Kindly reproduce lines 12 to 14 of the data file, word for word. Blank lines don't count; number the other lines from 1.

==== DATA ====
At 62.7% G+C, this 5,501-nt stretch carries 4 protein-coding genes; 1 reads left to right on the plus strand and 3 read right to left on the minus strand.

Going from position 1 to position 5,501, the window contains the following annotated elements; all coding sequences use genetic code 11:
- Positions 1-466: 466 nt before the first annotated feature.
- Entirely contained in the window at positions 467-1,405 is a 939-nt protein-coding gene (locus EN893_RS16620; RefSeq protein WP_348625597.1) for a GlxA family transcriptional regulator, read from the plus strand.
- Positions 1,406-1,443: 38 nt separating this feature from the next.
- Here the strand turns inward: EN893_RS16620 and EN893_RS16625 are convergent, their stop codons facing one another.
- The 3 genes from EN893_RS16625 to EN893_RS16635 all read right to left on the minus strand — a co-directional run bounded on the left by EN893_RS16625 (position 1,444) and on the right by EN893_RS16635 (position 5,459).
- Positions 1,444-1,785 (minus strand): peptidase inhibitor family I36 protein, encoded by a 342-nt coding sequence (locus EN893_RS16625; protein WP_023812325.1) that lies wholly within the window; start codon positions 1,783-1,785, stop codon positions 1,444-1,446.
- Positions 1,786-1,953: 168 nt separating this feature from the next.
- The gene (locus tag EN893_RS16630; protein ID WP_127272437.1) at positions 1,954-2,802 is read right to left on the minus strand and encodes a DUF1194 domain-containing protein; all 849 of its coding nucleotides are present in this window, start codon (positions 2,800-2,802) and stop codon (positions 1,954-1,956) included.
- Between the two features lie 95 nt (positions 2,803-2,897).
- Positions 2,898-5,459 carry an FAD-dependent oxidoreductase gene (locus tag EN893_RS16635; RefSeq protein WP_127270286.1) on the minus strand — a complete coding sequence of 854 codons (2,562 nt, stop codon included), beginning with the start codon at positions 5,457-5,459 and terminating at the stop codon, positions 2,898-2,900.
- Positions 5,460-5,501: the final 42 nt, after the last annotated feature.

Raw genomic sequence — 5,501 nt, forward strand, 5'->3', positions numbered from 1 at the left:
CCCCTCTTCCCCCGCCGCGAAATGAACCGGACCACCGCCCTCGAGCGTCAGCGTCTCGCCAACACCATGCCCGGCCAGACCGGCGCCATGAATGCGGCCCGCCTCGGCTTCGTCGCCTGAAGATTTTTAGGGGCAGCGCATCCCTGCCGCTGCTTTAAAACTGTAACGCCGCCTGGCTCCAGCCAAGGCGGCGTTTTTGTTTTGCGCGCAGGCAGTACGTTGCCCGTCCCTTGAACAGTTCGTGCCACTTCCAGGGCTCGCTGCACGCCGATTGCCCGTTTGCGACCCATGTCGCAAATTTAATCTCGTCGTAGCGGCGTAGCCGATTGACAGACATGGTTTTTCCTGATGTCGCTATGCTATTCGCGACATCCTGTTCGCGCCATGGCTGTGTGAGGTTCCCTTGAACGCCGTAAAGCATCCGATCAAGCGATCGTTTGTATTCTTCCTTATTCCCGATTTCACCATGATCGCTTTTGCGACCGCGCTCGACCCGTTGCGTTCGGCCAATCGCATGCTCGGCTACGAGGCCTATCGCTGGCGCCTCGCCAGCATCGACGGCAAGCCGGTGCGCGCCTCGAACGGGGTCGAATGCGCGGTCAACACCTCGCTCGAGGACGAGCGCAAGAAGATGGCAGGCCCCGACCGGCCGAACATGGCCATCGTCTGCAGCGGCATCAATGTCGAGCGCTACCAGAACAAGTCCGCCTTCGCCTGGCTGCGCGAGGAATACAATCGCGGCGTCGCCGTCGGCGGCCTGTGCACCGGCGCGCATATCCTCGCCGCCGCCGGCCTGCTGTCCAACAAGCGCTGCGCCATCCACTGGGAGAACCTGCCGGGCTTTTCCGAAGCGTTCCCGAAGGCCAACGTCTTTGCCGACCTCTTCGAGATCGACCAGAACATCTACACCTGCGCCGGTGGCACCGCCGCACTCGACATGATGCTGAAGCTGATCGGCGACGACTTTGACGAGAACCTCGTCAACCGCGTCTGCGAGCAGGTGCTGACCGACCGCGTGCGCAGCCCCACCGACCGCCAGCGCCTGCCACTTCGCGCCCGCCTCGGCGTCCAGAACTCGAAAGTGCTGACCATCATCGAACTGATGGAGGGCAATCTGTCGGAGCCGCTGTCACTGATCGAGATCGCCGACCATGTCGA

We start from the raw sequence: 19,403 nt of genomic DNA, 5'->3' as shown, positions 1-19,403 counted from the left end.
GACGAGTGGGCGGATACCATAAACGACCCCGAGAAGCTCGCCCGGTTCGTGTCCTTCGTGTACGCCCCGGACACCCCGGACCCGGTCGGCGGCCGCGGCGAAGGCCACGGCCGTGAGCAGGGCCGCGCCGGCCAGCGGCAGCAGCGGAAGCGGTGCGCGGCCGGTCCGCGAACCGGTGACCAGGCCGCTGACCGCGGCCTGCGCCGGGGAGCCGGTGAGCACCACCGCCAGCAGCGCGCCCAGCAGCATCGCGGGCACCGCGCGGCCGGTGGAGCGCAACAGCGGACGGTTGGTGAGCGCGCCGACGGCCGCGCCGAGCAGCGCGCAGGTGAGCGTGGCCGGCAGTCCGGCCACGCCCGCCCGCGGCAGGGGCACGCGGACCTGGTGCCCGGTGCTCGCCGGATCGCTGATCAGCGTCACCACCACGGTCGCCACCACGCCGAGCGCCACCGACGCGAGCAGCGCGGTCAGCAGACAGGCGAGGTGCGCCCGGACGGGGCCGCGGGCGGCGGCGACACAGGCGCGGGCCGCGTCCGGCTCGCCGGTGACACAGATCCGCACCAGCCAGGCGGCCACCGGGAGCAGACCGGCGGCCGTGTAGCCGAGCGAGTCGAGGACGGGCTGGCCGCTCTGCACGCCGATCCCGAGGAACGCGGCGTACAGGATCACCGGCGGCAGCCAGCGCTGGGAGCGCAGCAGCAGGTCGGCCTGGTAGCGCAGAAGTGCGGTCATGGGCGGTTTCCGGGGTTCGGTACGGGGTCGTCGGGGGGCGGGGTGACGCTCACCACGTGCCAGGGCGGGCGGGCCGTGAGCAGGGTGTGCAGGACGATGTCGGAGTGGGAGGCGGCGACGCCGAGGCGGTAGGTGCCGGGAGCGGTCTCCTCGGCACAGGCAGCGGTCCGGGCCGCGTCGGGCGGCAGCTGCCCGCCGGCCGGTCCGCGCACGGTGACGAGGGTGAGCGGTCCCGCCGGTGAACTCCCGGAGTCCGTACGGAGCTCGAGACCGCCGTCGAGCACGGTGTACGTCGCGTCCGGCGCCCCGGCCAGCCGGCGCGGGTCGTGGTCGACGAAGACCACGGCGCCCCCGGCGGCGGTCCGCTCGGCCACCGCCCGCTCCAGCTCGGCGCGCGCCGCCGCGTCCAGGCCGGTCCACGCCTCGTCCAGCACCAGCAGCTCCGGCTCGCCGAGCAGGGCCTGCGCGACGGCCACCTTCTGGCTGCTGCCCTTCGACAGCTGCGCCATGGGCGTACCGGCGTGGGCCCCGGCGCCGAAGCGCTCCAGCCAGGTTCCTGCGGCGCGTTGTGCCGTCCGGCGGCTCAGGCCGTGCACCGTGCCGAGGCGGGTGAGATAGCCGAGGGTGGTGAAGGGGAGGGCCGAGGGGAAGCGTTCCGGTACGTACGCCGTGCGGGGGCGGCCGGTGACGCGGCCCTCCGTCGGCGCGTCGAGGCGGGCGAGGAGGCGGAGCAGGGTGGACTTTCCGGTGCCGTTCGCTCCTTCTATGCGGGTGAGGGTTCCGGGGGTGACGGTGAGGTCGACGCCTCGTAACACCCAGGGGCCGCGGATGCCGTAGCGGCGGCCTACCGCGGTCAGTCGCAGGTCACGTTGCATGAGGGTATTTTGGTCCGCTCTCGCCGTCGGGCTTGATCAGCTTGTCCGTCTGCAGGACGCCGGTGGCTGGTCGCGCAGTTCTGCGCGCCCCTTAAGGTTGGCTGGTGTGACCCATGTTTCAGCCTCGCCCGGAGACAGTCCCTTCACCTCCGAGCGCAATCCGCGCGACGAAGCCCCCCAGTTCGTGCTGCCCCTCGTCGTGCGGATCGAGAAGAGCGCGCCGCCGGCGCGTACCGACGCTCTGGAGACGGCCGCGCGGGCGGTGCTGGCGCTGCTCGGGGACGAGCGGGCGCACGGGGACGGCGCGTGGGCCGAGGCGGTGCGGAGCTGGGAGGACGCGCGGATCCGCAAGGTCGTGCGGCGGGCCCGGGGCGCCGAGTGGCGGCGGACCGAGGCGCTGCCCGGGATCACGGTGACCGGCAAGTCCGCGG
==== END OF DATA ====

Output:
- Positions 2,898-5,459 carry an FAD-dependent oxidoreductase gene (locus tag EN893_RS16635; RefSeq protein WP_127270286.1) on the minus strand — a complete coding sequence of 854 codons (2,562 nt, stop codon included), beginning with the start codon at positions 5,457-5,459 and terminating at the stop codon, positions 2,898-2,900.
- Positions 5,460-5,501: the final 42 nt, after the last annotated feature.

Raw genomic sequence — 5,501 nt, forward strand, 5'->3', positions numbered from 1 at the left: